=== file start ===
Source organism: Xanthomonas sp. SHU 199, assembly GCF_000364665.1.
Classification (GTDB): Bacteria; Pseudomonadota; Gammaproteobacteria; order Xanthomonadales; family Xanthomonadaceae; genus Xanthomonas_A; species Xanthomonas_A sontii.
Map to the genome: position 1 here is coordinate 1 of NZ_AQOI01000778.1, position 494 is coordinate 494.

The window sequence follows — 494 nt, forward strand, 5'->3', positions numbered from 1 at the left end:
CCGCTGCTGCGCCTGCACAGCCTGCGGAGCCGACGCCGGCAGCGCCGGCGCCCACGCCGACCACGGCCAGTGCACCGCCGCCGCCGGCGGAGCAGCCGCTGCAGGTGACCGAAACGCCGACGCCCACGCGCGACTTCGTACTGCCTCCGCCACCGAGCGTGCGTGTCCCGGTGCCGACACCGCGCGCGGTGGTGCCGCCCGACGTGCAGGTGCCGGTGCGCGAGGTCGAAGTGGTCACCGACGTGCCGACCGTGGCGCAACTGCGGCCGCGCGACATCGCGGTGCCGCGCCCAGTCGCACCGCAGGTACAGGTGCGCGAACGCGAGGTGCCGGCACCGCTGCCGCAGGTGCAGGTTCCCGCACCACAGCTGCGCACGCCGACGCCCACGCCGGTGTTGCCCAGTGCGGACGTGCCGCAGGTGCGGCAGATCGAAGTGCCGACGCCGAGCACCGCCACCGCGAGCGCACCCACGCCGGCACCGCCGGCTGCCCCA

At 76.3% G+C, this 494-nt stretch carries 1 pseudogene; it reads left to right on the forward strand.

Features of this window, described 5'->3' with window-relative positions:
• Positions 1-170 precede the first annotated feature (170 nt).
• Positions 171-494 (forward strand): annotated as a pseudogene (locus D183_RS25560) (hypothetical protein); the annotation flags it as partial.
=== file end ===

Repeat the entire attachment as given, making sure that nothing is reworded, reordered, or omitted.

Source organism: Xanthomonas sp. SHU 199, assembly GCF_000364665.1.
Classification (GTDB): Bacteria; Pseudomonadota; Gammaproteobacteria; order Xanthomonadales; family Xanthomonadaceae; genus Xanthomonas_A; species Xanthomonas_A sontii.
Map to the genome: position 1 here is coordinate 1 of NZ_AQOI01000778.1, position 494 is coordinate 494.

The window sequence follows — 494 nt, forward strand, 5'->3', positions numbered from 1 at the left end:
CCGCTGCTGCGCCTGCACAGCCTGCGGAGCCGACGCCGGCAGCGCCGGCGCCCACGCCGACCACGGCCAGTGCACCGCCGCCGCCGGCGGAGCAGCCGCTGCAGGTGACCGAAACGCCGACGCCCACGCGCGACTTCGTACTGCCTCCGCCACCGAGCGTGCGTGTCCCGGTGCCGACACCGCGCGCGGTGGTGCCGCCCGACGTGCAGGTGCCGGTGCGCGAGGTCGAAGTGGTCACCGACGTGCCGACCGTGGCGCAACTGCGGCCGCGCGACATCGCGGTGCCGCGCCCAGTCGCACCGCAGGTACAGGTGCGCGAACGCGAGGTGCCGGCACCGCTGCCGCAGGTGCAGGTTCCCGCACCACAGCTGCGCACGCCGACGCCCACGCCGGTGTTGCCCAGTGCGGACGTGCCGCAGGTGCGGCAGATCGAAGTGCCGACGCCGAGCACCGCCACCGCGAGCGCACCCACGCCGGCACCGCCGGCTGCCCCA

At 76.3% G+C, this 494-nt stretch carries 1 pseudogene; it reads left to right on the forward strand.

Features of this window, described 5'->3' with window-relative positions:
• Positions 1-170 precede the first annotated feature (170 nt).
• Positions 171-494 (forward strand): annotated as a pseudogene (locus D183_RS25560) (hypothetical protein); the annotation flags it as partial.